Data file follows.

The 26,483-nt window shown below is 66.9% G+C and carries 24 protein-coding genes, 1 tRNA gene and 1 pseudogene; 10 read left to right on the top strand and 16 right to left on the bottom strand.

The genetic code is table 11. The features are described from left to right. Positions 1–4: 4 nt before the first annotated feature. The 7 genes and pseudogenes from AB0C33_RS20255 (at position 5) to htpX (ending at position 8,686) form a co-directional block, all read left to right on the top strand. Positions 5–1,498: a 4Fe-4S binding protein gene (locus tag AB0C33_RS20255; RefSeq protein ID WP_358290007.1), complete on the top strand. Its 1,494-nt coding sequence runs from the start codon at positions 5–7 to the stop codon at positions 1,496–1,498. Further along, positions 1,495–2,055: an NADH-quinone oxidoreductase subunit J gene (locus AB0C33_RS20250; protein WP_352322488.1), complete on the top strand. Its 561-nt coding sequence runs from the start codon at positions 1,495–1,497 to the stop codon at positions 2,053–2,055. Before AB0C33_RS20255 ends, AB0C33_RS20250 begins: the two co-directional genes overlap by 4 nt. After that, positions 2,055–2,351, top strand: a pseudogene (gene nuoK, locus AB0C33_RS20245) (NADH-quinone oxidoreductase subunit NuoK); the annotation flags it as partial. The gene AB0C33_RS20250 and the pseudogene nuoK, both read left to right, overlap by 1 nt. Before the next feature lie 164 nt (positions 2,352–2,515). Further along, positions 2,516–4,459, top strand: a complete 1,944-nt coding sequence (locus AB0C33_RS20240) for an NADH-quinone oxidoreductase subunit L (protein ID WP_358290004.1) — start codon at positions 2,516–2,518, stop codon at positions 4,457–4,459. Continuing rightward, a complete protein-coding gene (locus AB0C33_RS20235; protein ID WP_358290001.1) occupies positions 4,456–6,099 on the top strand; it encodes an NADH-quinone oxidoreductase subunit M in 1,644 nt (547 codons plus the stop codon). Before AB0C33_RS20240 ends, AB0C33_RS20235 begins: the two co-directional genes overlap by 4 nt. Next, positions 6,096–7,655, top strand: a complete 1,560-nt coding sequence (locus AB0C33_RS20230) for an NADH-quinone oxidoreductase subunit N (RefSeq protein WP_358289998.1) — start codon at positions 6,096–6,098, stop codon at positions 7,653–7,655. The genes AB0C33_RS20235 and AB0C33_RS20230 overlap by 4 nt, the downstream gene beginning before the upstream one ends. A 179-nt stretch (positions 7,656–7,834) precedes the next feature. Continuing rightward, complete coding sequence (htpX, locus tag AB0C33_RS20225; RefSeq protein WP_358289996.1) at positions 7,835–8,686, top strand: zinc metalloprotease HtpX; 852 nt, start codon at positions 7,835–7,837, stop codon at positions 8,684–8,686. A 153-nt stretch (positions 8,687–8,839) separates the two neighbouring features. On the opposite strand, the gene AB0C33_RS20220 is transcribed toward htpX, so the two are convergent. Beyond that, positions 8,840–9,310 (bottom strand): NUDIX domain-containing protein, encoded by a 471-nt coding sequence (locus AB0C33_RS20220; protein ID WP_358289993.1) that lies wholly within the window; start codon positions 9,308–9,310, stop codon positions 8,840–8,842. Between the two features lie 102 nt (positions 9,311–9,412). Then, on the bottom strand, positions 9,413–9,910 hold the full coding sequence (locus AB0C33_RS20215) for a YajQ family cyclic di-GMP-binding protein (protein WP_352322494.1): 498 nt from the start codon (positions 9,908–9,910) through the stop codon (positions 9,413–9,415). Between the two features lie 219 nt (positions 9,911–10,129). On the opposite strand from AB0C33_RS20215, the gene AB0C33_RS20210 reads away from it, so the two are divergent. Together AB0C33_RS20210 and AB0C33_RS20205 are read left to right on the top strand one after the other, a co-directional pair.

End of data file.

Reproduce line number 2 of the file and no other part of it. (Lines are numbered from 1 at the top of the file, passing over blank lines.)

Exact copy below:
The genetic code is table 11. The features are described from left to right. Positions 1–4: 4 nt before the first annotated feature. The 7 genes and pseudogenes from AB0C33_RS20255 (at position 5) to htpX (ending at position 8,686) form a co-directional block, all read left to right on the top strand. Positions 5–1,498: a 4Fe-4S binding protein gene (locus tag AB0C33_RS20255; RefSeq protein ID WP_358290007.1), complete on the top strand. Its 1,494-nt coding sequence runs from the start codon at positions 5–7 to the stop codon at positions 1,496–1,498. Further along, positions 1,495–2,055: an NADH-quinone oxidoreductase subunit J gene (locus AB0C33_RS20250; protein WP_352322488.1), complete on the top strand. Its 561-nt coding sequence runs from the start codon at positions 1,495–1,497 to the stop codon at positions 2,053–2,055. Before AB0C33_RS20255 ends, AB0C33_RS20250 begins: the two co-directional genes overlap by 4 nt. After that, positions 2,055–2,351, top strand: a pseudogene (gene nuoK, locus AB0C33_RS20245) (NADH-quinone oxidoreductase subunit NuoK); the annotation flags it as partial. The gene AB0C33_RS20250 and the pseudogene nuoK, both read left to right, overlap by 1 nt. Before the next feature lie 164 nt (positions 2,352–2,515). Further along, positions 2,516–4,459, top strand: a complete 1,944-nt coding sequence (locus AB0C33_RS20240) for an NADH-quinone oxidoreductase subunit L (protein ID WP_358290004.1) — start codon at positions 2,516–2,518, stop codon at positions 4,457–4,459. Continuing rightward, a complete protein-coding gene (locus AB0C33_RS20235; protein ID WP_358290001.1) occupies positions 4,456–6,099 on the top strand; it encodes an NADH-quinone oxidoreductase subunit M in 1,644 nt (547 codons plus the stop codon). Before AB0C33_RS20240 ends, AB0C33_RS20235 begins: the two co-directional genes overlap by 4 nt. Next, positions 6,096–7,655, top strand: a complete 1,560-nt coding sequence (locus AB0C33_RS20230) for an NADH-quinone oxidoreductase subunit N (RefSeq protein WP_358289998.1) — start codon at positions 6,096–6,098, stop codon at positions 7,653–7,655. The genes AB0C33_RS20235 and AB0C33_RS20230 overlap by 4 nt, the downstream gene beginning before the upstream one ends. A 179-nt stretch (positions 7,656–7,834) precedes the next feature. Continuing rightward, complete coding sequence (htpX, locus tag AB0C33_RS20225; RefSeq protein WP_358289996.1) at positions 7,835–8,686, top strand: zinc metalloprotease HtpX; 852 nt, start codon at positions 7,835–7,837, stop codon at positions 8,684–8,686. A 153-nt stretch (positions 8,687–8,839) separates the two neighbouring features. On the opposite strand, the gene AB0C33_RS20220 is transcribed toward htpX, so the two are convergent. Beyond that, positions 8,840–9,310 (bottom strand): NUDIX domain-containing protein, encoded by a 471-nt coding sequence (locus AB0C33_RS20220; protein ID WP_358289993.1) that lies wholly within the window; start codon positions 9,308–9,310, stop codon positions 8,840–8,842. Between the two features lie 102 nt (positions 9,311–9,412). Then, on the bottom strand, positions 9,413–9,910 hold the full coding sequence (locus AB0C33_RS20215) for a YajQ family cyclic di-GMP-binding protein (protein WP_352322494.1): 498 nt from the start codon (positions 9,908–9,910) through the stop codon (positions 9,413–9,415). Between the two features lie 219 nt (positions 9,911–10,129). On the opposite strand from AB0C33_RS20215, the gene AB0C33_RS20210 reads away from it, so the two are divergent. Together AB0C33_RS20210 and AB0C33_RS20205 are read left to right on the top strand one after the other, a co-directional pair.